In Black and White
A NovelBook - 2017
Black and White is a full translation of Tanizaki Jun'ichirō's 1928 novel, Kokubyaku, with an introduction that identifies the special conditions that might have made it a "lost" novel. This novel offers a window into Tanizaki's life and work at a critical transition point in his career. The introduction focuses on the moment Tanizaki astounded the literary world in 1928 by writing three novels in the same year, after several years of relative silence following the 1923 Great Kantō Earthquake. Two of the three (Some Prefer Nettles and Quicksand) immediately became famous; this third disappeared from view. The novel tells the story of a writer who in essence kills another writer with his writing. In it, an obsessive paranoid fantasy turns out to invade "real life," and it ends with a man confessing to a murder he did not commit. Over the course of the story, he (the character? the author?) invents a character he calls the "Shadow Man," who is out to entrap the writer (the protagonist? the author?) and destroy him. The tone of the story is comic rather than tragic, sardonic rather than dramatic. There is a peculiar ambiguity between author and character that distinguishes the story from the usual "I-novel" genre of the day; the novel is autobiographical in an unusual way, although Tanizaki was never considered an autobiographical writer. The central questions the introduction addresses are: What is autobiographical in the novel; who was killed and why; and how did that elimination help make Tanizaki a great writer?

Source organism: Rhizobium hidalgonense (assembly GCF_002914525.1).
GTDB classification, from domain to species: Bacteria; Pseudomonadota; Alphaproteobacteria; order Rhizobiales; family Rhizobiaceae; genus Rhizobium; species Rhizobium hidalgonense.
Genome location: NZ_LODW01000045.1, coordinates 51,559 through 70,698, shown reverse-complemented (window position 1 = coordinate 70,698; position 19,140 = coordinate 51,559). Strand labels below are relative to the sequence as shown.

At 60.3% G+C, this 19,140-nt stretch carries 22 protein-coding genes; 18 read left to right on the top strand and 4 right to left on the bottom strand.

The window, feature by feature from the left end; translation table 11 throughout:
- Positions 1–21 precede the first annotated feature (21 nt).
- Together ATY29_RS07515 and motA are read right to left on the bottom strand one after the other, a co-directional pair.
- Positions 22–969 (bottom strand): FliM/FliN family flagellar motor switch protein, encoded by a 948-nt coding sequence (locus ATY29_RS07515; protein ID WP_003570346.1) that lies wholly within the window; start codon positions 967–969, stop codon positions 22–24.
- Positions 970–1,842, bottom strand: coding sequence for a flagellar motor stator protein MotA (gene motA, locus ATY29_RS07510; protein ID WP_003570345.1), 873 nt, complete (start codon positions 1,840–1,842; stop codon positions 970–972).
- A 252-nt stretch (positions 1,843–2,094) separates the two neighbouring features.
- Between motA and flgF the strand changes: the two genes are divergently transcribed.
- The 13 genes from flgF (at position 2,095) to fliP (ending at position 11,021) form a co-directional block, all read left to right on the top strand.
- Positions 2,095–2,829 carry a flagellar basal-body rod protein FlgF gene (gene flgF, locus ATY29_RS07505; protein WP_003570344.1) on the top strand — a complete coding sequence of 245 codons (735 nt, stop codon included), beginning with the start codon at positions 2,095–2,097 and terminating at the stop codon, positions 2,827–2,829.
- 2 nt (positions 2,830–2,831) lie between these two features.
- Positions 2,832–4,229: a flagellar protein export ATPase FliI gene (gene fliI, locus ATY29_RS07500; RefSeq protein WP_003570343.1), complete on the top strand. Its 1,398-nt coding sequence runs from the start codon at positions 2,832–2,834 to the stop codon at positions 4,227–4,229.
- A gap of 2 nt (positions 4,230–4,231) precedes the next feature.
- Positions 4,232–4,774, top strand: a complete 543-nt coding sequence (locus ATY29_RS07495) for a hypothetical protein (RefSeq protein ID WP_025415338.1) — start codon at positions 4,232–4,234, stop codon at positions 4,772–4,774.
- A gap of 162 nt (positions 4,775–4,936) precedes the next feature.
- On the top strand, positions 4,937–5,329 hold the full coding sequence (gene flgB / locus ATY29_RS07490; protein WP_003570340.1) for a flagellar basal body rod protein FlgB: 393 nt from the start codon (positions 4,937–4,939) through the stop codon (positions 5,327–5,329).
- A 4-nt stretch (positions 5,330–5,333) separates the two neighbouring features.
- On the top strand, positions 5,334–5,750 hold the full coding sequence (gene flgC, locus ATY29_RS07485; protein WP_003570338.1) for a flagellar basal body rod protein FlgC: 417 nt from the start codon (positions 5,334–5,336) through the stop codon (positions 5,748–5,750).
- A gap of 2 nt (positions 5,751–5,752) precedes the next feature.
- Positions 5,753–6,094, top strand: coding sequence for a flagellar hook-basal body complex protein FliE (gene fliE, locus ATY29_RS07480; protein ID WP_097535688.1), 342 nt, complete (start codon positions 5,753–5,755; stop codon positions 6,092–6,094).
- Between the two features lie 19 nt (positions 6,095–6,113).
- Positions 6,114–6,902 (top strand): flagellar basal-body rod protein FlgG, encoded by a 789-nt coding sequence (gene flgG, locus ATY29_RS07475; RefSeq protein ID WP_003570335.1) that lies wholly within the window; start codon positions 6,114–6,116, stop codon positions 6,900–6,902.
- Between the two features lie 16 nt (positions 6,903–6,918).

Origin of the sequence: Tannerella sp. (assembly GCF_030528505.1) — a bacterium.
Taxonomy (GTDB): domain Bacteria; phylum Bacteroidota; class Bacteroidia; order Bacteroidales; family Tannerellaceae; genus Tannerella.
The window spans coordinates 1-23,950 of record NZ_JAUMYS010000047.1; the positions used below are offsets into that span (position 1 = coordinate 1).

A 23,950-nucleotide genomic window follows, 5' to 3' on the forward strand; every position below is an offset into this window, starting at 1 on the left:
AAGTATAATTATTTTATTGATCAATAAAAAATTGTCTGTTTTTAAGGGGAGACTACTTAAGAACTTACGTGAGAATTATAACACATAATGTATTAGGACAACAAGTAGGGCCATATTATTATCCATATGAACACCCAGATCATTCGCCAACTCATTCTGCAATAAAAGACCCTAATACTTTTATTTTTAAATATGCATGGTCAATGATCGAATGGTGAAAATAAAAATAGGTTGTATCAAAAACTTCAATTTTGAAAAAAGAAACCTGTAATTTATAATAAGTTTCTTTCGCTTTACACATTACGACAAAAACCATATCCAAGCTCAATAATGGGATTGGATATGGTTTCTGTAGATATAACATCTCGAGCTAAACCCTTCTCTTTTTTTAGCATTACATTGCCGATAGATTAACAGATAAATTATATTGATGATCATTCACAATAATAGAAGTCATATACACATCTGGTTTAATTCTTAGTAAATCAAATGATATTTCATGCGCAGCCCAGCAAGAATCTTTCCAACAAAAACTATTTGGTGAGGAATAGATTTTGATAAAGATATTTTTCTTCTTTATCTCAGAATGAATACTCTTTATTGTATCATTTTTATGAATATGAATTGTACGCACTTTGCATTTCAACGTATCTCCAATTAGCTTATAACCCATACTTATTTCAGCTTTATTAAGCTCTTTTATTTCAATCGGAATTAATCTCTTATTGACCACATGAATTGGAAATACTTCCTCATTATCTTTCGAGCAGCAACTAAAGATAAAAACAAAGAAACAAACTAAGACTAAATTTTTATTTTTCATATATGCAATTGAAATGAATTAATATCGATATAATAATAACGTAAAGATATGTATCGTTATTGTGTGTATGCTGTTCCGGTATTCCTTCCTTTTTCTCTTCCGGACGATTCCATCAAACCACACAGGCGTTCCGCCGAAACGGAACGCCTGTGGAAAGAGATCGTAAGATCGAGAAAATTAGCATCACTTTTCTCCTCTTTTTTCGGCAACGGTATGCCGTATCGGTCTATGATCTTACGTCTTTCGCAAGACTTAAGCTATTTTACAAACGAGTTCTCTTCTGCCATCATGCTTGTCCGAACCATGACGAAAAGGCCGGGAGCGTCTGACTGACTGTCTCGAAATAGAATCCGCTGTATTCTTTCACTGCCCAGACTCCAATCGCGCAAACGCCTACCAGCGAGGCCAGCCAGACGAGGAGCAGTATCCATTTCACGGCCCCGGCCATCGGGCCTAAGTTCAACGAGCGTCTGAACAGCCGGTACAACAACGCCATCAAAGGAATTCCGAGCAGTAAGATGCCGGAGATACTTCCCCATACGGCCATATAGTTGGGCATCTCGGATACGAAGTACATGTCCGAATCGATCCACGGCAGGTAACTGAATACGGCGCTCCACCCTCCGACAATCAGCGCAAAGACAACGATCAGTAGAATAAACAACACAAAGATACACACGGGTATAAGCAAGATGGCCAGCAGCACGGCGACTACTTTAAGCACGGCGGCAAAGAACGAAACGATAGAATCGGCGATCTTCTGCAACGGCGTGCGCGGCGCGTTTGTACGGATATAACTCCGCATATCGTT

Publisher: New York : Columbia University Press, 
Characteristics: xii, 238 pages ; 22 cm